Most importantly, however, this section gives suggestions on how to prepare for research and how to go about organizing the information. It emphasizes the usage of primary sources whenever possible and also advises "springboarding" from source to source in order to develop a repertoire of sources. This means that there is no need to scatter around to locate source material. Rather, it is more helpful to find one article that is informative and then identify the sources used in that article, locate them, read them, identify key words used in them, and thus create a database of key words and source leads. Oftentimes, random sources can lead to the best finds in research, so one should not limit one's research to search engines or key words, but rather use the references and bibliographies of other researches as starting points as well. This will give the student a good idea of what other researchers have done in the past, which scholars are frequently cited, and which articles or journals are most often utilized by other academics who have inquired into the same subject.

Chapter 5 describes how to plan an argument and notes the importance of using evidence and logic to support your claim or thesis. This is where source material can be useful, for whenever you make an assertion in research that is not common knowledge, it should be supported either by other researchers or by primary sources that show data to support your claim. Making unsupported statements will quickly cause your research to be dismissed as full of unsubstantiated claims. Such claims come across as amateurish and unscientific. Therefore, when asserting it is best to show the source that supports your assertion: that way your reader can go back to the source, whether primary or secondary and compare it with the assertion that you make to see whether it is credible or not. It is also helpful to consider the reader's point-of-view and anticipate objections that he or she might make to your research. This allows you to be both objective in your development of your project and prepared for alternative ways and methods of thinking about your subject. The chapter also provides numerous examples of different arguments one might make and how the parts fit together, giving the student a good idea of the working parts of argumentative writing.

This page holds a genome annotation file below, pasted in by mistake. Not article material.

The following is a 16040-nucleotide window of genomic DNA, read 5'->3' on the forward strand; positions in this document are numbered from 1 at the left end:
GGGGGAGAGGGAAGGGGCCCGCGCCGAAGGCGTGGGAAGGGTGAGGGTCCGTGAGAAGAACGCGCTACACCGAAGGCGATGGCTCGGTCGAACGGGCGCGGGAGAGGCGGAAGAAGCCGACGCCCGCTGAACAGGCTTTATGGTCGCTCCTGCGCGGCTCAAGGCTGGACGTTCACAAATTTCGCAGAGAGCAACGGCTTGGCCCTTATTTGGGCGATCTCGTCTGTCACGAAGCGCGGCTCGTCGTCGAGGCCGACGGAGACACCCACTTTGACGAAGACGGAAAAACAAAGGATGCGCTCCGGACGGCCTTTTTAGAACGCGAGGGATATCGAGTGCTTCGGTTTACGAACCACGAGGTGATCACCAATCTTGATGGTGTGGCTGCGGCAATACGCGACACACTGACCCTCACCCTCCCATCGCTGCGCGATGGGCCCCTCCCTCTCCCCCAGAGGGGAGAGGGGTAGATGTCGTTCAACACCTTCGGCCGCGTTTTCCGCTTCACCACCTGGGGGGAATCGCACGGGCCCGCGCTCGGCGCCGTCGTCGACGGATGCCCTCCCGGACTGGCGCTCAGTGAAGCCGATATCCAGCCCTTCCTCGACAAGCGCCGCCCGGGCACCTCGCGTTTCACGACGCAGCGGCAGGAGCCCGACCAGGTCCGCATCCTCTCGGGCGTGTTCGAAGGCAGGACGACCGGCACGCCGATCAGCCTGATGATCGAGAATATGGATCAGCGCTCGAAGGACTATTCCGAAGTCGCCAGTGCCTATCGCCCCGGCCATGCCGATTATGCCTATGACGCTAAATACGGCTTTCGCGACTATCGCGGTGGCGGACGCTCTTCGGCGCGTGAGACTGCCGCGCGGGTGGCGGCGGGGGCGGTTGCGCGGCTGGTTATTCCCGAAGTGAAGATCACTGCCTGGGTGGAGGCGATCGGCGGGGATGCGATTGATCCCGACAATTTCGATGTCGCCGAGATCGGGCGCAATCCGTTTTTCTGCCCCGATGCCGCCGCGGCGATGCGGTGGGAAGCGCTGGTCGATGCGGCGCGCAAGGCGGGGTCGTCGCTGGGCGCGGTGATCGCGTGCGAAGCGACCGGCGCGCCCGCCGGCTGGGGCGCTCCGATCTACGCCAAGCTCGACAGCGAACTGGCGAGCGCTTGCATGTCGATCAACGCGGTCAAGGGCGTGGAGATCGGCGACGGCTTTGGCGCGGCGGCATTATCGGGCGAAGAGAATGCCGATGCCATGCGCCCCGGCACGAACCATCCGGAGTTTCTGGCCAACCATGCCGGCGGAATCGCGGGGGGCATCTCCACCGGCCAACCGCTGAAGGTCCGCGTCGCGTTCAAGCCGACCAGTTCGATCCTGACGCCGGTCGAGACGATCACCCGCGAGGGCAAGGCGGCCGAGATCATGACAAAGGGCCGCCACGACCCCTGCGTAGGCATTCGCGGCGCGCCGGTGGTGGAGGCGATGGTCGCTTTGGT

The next nine chapters elaborate on the planning that goes into a first draft, and includes such concepts as storyboarding, sketching an introduction, identifying key terms used to express the unifying concepts of the report, subheading, ordering the paper, and sketching a conclusion. It includes sections on revising and on how to craft a proper introduction and conclusion. One of several important points that these chapters makes is that you should not organize your project as though you were writing a mystery novel. The point of a research project is to be upfront about everything and be as specific as possible about exactly how the report is going to proceed. This means labeling each section so that the reader knows ahead of time what will appear where. The reader should also be informed as to the flow and direction of the report. The abstract, for example, should summarize the research project and can include the conclusions that the researcher has drawn from the findings. The point is to keep the reader completely informed from the beginning and not to leave the reader in the dark or attempt to surprise the reader with findings. What the research paper essentially strives to be is an account of what you did, why, and the results and what they mean.[footnoteRef:5] [5: Kate L. Turabian, A Manual for Writers of Research Papers, Theses, and Dissertations, Eighth Edition (IL: University of Chicago Press), 63.]

This section of the book also stresses the importance of ethics when it comes to sharing data/information in your research. It is vital that researchers honestly report results even if it proves the hypothesis incorrect. The purpose of research is not to be "correct" in one's hypothesis but rather to test a hypothesis. Accurate results are more important than being "right"… [END OF PREVIEW] . . . READ MORE

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How to Cite "Multi-Methods Approach" Book Report in a Bibliography:

APA Style

Multi-Methods Approach.  (2015, April 16).  Retrieved October 21, 2020, from

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"Multi-Methods Approach."  16 April 2015.  Web.  21 October 2020. <>.

Chicago Style

"Multi-Methods Approach."  April 16, 2015.  Accessed October 21, 2020.